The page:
13 Mastery in the internal world
Activity 19:2 The is my social Mask or Persona: The High Priestess Mastery in the internal world Female energy Meditative Dreamer Quiet strength Intuitive

14 Dancing to a different drum
Activity 19:2 This is my shadow aspect: The Hanged Man Dancing to a different drum Selflessness Adaptability Slow to act

15 Activity 19:2 This is my Anima/Animus: The Emperor Masculine power
Drive for achievement Firmness Law and order Stability Responsible Leadership

16 Activity 19:2 This is higher self: The Strength Card Inner Strength
Self-confidence Patience Willpower Gentle Force Self-Discipline Protector

17 Activity 19:2 Add together the numbers on these cards and then reduce the sum to 22 or less. The number represents your integrated self. Describe its most beneficial qualities. (use step 11, “range”) If the total number reduces to the same number as one of the cards, then subtract that card from the total and reduce the new sum. The cards you get are not definitive, but rather should stimulate ideas – how might they be true? = 26 which reduces to 8 subtract 8 from 26 equals 18 The integrated self The Moon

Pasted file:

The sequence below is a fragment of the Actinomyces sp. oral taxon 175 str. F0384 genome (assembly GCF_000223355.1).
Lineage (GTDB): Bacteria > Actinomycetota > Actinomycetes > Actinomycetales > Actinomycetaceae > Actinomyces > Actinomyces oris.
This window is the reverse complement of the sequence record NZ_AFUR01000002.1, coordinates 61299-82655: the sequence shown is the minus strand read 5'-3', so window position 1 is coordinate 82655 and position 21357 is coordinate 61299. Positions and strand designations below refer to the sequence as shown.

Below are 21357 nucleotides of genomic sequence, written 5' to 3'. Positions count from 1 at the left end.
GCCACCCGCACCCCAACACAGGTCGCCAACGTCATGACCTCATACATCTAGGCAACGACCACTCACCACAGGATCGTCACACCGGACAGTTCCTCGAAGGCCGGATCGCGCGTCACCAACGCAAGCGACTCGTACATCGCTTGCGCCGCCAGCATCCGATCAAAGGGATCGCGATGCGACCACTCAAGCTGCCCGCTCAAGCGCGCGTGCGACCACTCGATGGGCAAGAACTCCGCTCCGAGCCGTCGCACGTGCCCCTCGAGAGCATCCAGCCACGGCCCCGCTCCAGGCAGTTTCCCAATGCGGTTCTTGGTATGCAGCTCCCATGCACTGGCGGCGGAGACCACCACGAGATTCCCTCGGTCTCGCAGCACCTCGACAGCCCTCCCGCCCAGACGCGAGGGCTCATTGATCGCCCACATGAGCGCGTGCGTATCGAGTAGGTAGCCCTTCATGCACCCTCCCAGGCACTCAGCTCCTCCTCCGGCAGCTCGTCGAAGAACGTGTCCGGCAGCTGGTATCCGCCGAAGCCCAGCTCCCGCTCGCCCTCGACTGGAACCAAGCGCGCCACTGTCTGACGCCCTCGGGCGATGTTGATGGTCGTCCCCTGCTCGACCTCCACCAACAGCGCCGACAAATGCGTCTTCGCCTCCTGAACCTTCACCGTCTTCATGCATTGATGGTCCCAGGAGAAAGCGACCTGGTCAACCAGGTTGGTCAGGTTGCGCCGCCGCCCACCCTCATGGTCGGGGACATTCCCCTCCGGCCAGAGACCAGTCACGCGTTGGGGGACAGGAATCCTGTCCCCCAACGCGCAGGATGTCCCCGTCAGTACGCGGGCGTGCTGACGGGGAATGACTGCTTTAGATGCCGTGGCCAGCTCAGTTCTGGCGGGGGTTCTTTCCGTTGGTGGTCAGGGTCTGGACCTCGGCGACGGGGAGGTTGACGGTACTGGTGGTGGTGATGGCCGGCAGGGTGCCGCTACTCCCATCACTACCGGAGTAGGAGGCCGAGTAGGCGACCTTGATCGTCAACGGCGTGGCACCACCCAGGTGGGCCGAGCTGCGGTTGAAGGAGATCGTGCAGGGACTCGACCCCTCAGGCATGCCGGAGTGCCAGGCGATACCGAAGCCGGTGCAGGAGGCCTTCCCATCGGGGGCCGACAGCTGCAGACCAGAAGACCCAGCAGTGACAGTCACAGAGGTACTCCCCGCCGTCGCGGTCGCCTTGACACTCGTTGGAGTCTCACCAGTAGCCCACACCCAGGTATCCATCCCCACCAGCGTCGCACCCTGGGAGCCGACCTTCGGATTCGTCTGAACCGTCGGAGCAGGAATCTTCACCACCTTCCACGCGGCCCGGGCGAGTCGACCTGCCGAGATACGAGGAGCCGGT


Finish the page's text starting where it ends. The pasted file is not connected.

18 Myth & Archetypes Myth and Tarot
Numerous myths, stories, fairy tales, and mythic/heroic figures can be associated with each of the Major Arcana and many of the Minor Arcana cards. Examples: Three of cups with the three Graces and the four of Pentacles with King Midas Knowing the stories helps in remembering archetypal themes.

19 Myth & Archetypes Myths